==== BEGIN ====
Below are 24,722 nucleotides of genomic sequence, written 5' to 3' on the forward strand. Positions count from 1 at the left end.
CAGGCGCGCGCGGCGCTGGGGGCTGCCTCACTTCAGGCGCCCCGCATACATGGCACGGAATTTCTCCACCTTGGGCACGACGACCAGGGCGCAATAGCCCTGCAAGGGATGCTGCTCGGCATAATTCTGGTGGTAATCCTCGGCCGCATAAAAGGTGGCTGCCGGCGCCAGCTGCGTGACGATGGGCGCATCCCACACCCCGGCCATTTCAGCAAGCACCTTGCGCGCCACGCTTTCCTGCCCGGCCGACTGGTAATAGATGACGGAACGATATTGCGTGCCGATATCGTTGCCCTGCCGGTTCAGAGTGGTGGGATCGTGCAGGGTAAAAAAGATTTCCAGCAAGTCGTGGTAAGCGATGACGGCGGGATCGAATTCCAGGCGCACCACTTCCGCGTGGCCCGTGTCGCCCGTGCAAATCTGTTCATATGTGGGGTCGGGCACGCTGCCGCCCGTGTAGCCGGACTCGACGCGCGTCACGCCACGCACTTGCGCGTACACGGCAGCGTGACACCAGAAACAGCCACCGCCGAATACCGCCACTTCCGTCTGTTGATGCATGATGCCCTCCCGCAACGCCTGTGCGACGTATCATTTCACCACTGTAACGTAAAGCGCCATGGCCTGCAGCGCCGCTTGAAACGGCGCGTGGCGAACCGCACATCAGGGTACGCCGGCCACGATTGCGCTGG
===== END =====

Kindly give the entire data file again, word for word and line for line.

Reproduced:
Below are 24,722 nucleotides of genomic sequence, written 5' to 3' on the forward strand. Positions count from 1 at the left end.
CAGGCGCGCGCGGCGCTGGGGGCTGCCTCACTTCAGGCGCCCCGCATACATGGCACGGAATTTCTCCACCTTGGGCACGACGACCAGGGCGCAATAGCCCTGCAAGGGATGCTGCTCGGCATAATTCTGGTGGTAATCCTCGGCCGCATAAAAGGTGGCTGCCGGCGCCAGCTGCGTGACGATGGGCGCATCCCACACCCCGGCCATTTCAGCAAGCACCTTGCGCGCCACGCTTTCCTGCCCGGCCGACTGGTAATAGATGACGGAACGATATTGCGTGCCGATATCGTTGCCCTGCCGGTTCAGAGTGGTGGGATCGTGCAGGGTAAAAAAGATTTCCAGCAAGTCGTGGTAAGCGATGACGGCGGGATCGAATTCCAGGCGCACCACTTCCGCGTGGCCCGTGTCGCCCGTGCAAATCTGTTCATATGTGGGGTCGGGCACGCTGCCGCCCGTGTAGCCGGACTCGACGCGCGTCACGCCACGCACTTGCGCGTACACGGCAGCGTGACACCAGAAACAGCCACCGCCGAATACCGCCACTTCCGTCTGTTGATGCATGATGCCCTCCCGCAACGCCTGTGCGACGTATCATTTCACCACTGTAACGTAAAGCGCCATGGCCTGCAGCGCCGCTTGAAACGGCGCGTGGCGAACCGCACATCAGGGTACGCCGGCCACGATTGCGCTGG